Fig. 6
figure 6

A SD-OCT image of a focal VMT with cystoid diabetic macular edema and hard exudates with CFT 302 µm. B The same patient after one week of SF6 gas injection with release of VMT. C Improvement of the foveal contour after three months of injection and marked decrease of macular edema

Conclusion

PVL with limited face-down position is a viable option for treating focal VMT with few adverse events. Further studies are needed to evaluate its indications, benefits, and risks.

Availability of data and materials

The data used in this study are available from the corresponding author on reasonable request.

References

  1. Reichel E, Jaffe GJ, Sadda SR, Schuman S, Hariri AH, Duker J, et al. Prevalence of vitreomacular adhesion: an optical coherence tomography analysis in the retina clinic setting. Clin Ophthalmol. 2016;10:627–33.

    PubMed  PubMed Central  Google Scholar 

  2. Jackson TL, Nicod E, Angelis A, Grimaccia F, Prevost AT, Simpson AR, Kanavos P. Pars plana vitrectomy for vitreomacular traction syndrome: A systematic review and meta-analysis of safety and efficacy. Retina. 2013;33(1):2012–7.

    Article  Google Scholar 

  3. Witkin AJ, Patron ME, Castro LC, Reichel E, Rogers AH, Baumal CR, et al. Anatomic and visual outcomes of vitrectomy for vitreomacular traction syndrome. Ophthalmic Surg Lasers Imaging. 2010;41:425–31.

    Article  Google Scholar 

  4. Bottós JM, Elizalde J, Rodrigues EB, Maia M. Current concepts in vitreomacular traction syndrome. Curr Opin Ophthalmol. 2012;23(3):195–201.

    Article  Google Scholar 

  5. Duker JS, Kaiser PK, Binder S, et al. The International Vitreomacular Traction Study Group classification of vitreomacular adhesion, traction, and macular hole. Ophthalmology. 2013;120(12):2611–9.

    Article  Google Scholar 

  6. Benyamini S, Loewenstein A, Moisseiev E. Evaluation of accuracy and uniformity of the nomenclature of vitreoretinal interface disorders. Retina. 2020;40:1272–8.

    Article  Google Scholar 

  7. Dimopoulos S, Bartz-Schmidt KU, Gelisken F, Januschowski K, Ziemssen F. Rate and timing of spontaneous resolution in a vitreomacular traction group: Should the role of watchful waiting be re-evaluated as an alternative to Ocriplasmin therapy. Br J Ophthalmol. 2015;99:350–3.

    Article  Google Scholar 

  8. Nicod E, Jackson TL, Grimaccia F, et al. Direct cost of pars plana vitrectomy for the treatment of macular hole, epiretinal membrane and vitreomacular traction: a bottom-up approach. Eur J Health Econ. 2016;17:991–9.

    Article  Google Scholar 

  9. Steinle NC, Dhoot DS, Quezada Ruiz C, Castellarin AA, See RF, Nasir MA, et al. Treatment of vitreomacular traction with intravitreal perfluropropane (C3F8). Retina. 2017;37:643–50.

    CAS  Article  Google Scholar 

  10. Chan CK, Mein CE, Crosson JN. Pneumatic vitreolysis for management of symptomatic focal vitreomacular traction. J Ophthalmic Vis Res. 2017;12:419–23.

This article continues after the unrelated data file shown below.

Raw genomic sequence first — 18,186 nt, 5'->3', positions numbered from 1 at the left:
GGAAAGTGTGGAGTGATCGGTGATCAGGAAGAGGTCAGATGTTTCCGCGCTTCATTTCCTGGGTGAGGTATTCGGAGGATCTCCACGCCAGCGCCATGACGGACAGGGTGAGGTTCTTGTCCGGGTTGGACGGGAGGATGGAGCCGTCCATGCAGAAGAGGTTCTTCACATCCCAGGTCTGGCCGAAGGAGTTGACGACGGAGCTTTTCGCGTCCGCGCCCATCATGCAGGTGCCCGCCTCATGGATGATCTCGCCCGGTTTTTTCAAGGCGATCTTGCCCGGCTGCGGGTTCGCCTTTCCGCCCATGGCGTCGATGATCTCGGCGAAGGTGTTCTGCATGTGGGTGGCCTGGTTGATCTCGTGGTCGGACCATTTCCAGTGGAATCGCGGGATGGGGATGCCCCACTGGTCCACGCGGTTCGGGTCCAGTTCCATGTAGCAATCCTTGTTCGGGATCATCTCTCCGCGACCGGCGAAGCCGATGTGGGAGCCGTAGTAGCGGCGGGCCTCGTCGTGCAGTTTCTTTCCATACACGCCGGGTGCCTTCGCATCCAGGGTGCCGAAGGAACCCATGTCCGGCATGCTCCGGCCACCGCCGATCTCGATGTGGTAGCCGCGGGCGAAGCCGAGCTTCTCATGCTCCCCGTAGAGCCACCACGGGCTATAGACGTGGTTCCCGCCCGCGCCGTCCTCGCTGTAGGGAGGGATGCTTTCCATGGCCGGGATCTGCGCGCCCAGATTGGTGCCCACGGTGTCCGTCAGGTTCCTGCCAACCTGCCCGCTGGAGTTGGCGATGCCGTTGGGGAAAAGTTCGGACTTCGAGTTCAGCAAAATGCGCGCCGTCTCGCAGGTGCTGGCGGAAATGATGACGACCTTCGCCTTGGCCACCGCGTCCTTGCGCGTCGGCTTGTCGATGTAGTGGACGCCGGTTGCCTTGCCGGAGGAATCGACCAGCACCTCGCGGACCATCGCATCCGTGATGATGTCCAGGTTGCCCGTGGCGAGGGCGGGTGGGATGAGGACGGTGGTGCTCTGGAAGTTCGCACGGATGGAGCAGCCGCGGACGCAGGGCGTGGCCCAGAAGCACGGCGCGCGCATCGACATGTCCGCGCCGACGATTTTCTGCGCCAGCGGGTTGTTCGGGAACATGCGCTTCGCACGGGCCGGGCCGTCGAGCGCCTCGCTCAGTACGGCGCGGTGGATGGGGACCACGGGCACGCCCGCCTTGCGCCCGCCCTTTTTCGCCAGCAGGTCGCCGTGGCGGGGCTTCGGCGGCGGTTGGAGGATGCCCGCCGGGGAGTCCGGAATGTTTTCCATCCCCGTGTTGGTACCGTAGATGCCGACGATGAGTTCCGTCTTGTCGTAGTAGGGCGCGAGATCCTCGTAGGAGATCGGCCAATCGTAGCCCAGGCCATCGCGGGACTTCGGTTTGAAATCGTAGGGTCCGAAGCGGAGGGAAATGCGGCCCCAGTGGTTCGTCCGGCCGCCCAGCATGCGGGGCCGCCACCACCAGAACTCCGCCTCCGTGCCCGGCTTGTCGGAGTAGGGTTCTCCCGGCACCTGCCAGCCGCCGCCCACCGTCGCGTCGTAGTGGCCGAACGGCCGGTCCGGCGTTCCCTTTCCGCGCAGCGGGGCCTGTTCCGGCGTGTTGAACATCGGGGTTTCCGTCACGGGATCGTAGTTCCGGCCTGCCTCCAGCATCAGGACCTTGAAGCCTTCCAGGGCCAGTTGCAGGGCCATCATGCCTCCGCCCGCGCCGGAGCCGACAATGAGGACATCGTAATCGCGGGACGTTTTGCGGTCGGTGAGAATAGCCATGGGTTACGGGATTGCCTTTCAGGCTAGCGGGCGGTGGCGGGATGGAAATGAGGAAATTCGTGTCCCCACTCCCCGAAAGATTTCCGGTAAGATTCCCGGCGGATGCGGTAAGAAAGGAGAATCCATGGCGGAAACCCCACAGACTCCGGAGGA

Article  Google Scholar 

  11. Dugel PU, Tolentino M, Feiner L, Kozma P, Leroy A. Results of the 2-year ocriplasmin for treatment for symptomatic vitreomacular adhesion including macular hole (OASIS) randomized trial. Ophthalmology. 2016;123:2232–47.

    Article  Google Scholar 

  12. Chan CK, Wessels IF, Friedrichsen EJ. Treatment of idiopathic macular holes by induced posterior vitreous detachment. Ophthalmology. 1995;102:757–67.

    CAS  Article  Google Scholar 

  13. Jorge R, Costa RA, Cardillo JA, Uno F, Bonomo PP, Farah ME. Optical coherence tomography evaluation of idiopathic macula hole treatment by gas-assisted posterior vitreous detachment. Am J Ophthalmol. 2006;142:869–71.

    Article  Google Scholar 

  14. Mori K, Saito S, Gehlbach PL, Yoneya S. Treatment of stage 2 macula hole by intravitreal injection of expansile gas and induction of posterior vitreous detachment. Ophthalmology. 2007;114:127–33.

    Article  Google Scholar 

  15. Gupta B, McHugh D. Pneumatic retinopexy for the management of impending macular hole: an optical coherence tomography study. Int Ophthalmol. 2011;31:23–4.

    CAS  Article  Google Scholar 

  16. Özdemir H, Özdek S, Hasanreisoglu M. Pneumatic vitreolysis for the treatment of vitreomacular traction syndrome. Turk J Ophthalmol. 2019;49:201–8.

    Article  Google Scholar 

  17. Rodrigues IA, Stangos AN, McHugh DA, Jackson TL. Intravitreal injection of expansile perfluoropropane (C3F8) for the treatment of vitreomacular traction. Am J Ophthalmol. 2013;155:270–6.

    CAS  Article  Google Scholar 

  18. Day S, Martinez JA, Nixon PA, Levitan M, Dooner JW, Wong RW, et al. Intravitreal sulfur hexafluoride injection for the treatment of vitreomacular traction syndrome. Retina. 2016;36(4):733–7.

    CAS  Article  Google Scholar 

  19. Claus MG, Feron E, Veckeneer M. Pneumatic release of focal vitreomacular traction. Eye. 2017;31:411–6.

    CAS  Article  Google Scholar 

  20. Neffendorf JE, Simpson ARH, Steel DHW, Desai R, McUgh DA, Pringle E, Jackson TL. Intravitreal gas for symptomatic vitreomacular adhesion: a synthesis of the literature. Acta Ophthalmol. 2017. https://doi.org/10.1111/aos.13547.